• Butter (optional)

How to:

  1. Puree the cooked pumpkin in a blender or food processor until smooth. Serve it to your baby after sprinkling some nutmeg and cinnamon powder.
  2. You can also add a dollop of butter for extra creaminess.
  3. Add water, formula or breastmilk for desired consistency.

2. Apple And Pumpkin Puree

Image: IStock

You will need:

  • 1 sugar pumpkin
  • 3 peeled and cored apples
  • Water
  • A pinch of cinnamon and nutmeg powder (optional)

How to:

  1. Cut the pumpkin in half, peel and deseed it. Cut it into cubes.
  2. Slice the apples.
  3. Pour water in a pan, add a steamer basket and place the pumpkin cubes and apples inside. Bring the water to a boil.
  4. Cover the pan and cook until the apple and pumpkin turn tender.
  5. Remove the pan from heat and keep it aside to cool.
  6. You can add a pinch of cinnamon and nutmeg powder before serving the mashed apple and pumpkin puree to the baby.

protip_icon Quick tip
Add a tablespoon of unsweetened, plain Greek yogurt to add probiotics to the dish and enhance its consistency and taste.

3. Apple, Pumpkin And Oatmeal Breakfast Recipe

Image: IStock

You will need:

  • ½ cup of applesauce
  • ½ cup of pumpkin puree
  • 1½ cups of cooked oatmeal
  • A pinch of cinnamon and nutmeg powder (optional)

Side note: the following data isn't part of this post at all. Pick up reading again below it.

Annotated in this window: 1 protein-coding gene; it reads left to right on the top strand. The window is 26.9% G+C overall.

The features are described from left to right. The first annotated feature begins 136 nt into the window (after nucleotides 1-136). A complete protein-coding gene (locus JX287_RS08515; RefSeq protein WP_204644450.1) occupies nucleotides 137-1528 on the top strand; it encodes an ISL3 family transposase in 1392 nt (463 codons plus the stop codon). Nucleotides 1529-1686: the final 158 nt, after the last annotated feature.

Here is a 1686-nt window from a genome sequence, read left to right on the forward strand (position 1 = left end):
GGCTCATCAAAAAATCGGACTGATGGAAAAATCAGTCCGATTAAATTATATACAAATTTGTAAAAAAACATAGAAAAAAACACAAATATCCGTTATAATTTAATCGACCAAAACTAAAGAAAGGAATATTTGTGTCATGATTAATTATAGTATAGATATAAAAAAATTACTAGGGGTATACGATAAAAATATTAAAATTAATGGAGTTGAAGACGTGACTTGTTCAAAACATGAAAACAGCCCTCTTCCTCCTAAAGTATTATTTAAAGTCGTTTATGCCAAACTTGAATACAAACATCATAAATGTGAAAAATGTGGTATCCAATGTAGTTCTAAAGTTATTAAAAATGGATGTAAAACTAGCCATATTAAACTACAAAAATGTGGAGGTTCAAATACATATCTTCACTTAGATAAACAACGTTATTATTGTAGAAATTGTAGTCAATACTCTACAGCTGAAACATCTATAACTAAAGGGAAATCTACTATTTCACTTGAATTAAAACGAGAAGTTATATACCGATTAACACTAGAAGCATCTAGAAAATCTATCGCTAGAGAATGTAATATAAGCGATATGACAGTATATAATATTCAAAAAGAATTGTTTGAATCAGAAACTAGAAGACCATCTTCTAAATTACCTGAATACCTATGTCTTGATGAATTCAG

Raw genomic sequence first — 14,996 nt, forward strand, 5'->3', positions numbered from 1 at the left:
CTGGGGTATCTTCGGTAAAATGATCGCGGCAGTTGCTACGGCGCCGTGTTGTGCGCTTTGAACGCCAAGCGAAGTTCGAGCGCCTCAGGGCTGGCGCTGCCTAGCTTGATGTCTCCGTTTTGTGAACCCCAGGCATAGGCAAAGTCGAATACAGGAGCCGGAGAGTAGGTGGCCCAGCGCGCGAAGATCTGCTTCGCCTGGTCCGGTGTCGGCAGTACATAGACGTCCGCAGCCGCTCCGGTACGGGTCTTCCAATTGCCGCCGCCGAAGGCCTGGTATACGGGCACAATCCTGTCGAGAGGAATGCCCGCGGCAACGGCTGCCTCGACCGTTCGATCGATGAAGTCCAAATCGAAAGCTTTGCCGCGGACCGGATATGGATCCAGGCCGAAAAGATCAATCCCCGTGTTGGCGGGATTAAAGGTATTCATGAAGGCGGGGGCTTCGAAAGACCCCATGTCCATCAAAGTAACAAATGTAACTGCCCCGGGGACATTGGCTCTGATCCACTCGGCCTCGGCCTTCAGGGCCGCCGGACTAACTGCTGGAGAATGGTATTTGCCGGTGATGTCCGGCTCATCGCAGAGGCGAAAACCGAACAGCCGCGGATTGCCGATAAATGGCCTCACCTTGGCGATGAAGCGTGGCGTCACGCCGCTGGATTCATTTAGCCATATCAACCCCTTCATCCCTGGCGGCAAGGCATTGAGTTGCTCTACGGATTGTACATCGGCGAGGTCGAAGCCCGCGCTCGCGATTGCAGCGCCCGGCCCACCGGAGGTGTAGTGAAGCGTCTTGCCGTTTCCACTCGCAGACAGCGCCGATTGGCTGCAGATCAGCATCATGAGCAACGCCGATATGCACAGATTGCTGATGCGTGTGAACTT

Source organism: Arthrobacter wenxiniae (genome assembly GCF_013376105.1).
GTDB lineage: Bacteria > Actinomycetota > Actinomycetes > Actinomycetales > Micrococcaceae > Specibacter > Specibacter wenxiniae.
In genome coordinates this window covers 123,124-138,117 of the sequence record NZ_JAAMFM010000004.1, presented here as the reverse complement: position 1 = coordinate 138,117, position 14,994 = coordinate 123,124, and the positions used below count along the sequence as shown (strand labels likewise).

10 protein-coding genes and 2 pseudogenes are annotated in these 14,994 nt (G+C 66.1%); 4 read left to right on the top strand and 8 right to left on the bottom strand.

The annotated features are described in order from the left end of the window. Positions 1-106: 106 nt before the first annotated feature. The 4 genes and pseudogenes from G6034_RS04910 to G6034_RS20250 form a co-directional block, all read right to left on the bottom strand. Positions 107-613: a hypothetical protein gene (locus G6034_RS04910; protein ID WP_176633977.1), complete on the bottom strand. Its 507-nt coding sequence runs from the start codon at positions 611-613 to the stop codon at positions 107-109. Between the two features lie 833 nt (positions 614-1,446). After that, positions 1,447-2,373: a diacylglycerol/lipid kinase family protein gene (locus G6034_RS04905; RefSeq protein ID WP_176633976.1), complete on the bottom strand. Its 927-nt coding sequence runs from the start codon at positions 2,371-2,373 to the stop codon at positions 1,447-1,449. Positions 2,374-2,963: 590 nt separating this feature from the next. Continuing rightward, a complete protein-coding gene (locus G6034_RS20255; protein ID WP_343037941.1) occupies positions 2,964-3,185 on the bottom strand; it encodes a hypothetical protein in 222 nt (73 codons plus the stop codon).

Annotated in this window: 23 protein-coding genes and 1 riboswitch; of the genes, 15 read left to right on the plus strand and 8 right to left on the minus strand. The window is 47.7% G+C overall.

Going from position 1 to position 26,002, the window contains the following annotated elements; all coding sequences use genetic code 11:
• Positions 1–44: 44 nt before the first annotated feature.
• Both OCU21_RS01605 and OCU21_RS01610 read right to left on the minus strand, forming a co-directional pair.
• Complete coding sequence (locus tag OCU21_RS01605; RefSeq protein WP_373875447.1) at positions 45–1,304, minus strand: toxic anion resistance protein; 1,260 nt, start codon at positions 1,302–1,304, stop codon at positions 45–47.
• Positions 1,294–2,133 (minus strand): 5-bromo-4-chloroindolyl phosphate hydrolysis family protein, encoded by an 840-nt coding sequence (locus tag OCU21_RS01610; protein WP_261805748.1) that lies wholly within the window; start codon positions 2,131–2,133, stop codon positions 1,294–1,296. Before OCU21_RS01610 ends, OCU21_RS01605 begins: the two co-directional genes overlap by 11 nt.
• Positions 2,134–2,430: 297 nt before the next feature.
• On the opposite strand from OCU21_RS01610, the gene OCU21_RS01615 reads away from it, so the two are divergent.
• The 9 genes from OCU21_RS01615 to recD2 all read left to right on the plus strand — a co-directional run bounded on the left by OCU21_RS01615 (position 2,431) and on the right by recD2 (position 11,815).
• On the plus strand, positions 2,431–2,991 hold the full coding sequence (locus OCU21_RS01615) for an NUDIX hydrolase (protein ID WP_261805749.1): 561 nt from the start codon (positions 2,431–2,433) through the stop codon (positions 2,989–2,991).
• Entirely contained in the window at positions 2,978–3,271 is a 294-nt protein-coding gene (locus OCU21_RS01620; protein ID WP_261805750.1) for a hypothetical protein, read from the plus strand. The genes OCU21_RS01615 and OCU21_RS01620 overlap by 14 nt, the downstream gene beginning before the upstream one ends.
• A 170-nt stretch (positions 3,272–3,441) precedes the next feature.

How to:

  1. Mix the applesauce and pumpkin puree. Add the oatmeal and stir well.
  2. Make sure there are no lumps. You can blend the mix in a food processor to get a smooth consistency.
  3. Sprinkle the nutmeg and cinnamon powder before serving.

4. Pumpkin Pancake

Image: IStock

You will need:

  • 1 cup of all-purpose flour
  • 2tbsp brown sugar
  • 2tbsp baking powder
  • ½tbsp ginger paste
  • ½tbsp cinnamon powder
  • 1/8tbsp nutmeg powder
  • A pinch of crushed cloves
  • 1/8tbsp salt
  • 1 cup of milk
  • ½ cup of canned pumpkin
  • ½tbsp vanilla extract
  • 1 egg
  • 2tbsp unsweetened applesauce
  • Cooking spray

How to:

  1. Mix the sugar, flour, baking powder, spices and salt in a bowl.
  2. Mix the milk, vanilla, pumpkin, applesauce and egg in a separate bowl and then combine the contents of the two bowls and stir well.
  3. Place a pan over medium heat and grease it with cooking spray. Pour a ladle of the mix in the pan. Spread it evenly to make a pancake.
  4. Cook until it turns golden brown on both sides.
  5. You can add some crushed nuts or a dollop of yogurt on top before serving.
protip_icon Quick tip
Instead of one cup of all-purpose flour, use half a cup of oatmeal and all-purpose flour to make the dish healthier.

5. Creamy Pumpkin Soup

Image: IStock

You will need:

  • 3 cups of cubed red pumpkins
  • ¼ cup of chopped onions
  • ¼ cup of fresh cream
  • 2tbsp butter
  • Salt and pepper as per taste
  • Water

For garnish:

  • 2tbsp chopped spring onions (optional)

How to:

  1. Melt the butter in a pan and sauté the onions.
  2. Add the pumpkin pieces and sauté.
  3. Now add three cups of water and seasoning. Let the mix simmer until the pumpkins turn tender.
  4. Turn off the heat and let the mix cool down for 15 minutes. Now transfer it to a food processor to blend.
  5. Transfer it back to the pan. Add the cream and let the soup come to a boil.
  6. Garnish with chopped green onions and serve.

6. Pumpkin Custard

Image: Shutterstock

You will need:

  • 750g peeled and cubed pumpkin
  • 1½ cups of milk
  • 2 eggs
  • 1tbsp vanilla
  • ½tbsp allspice powder
  • 1tbsp cinnamon powder
  • Water

For topping:

  • 2tbsp brown sugar
  • ½tbsp cinnamon powder
  • ½tbsp allspice

How to:

  1. Cook the pumpkin in a saucepan with water until it turns tender.
  2. Preheat the oven to 360o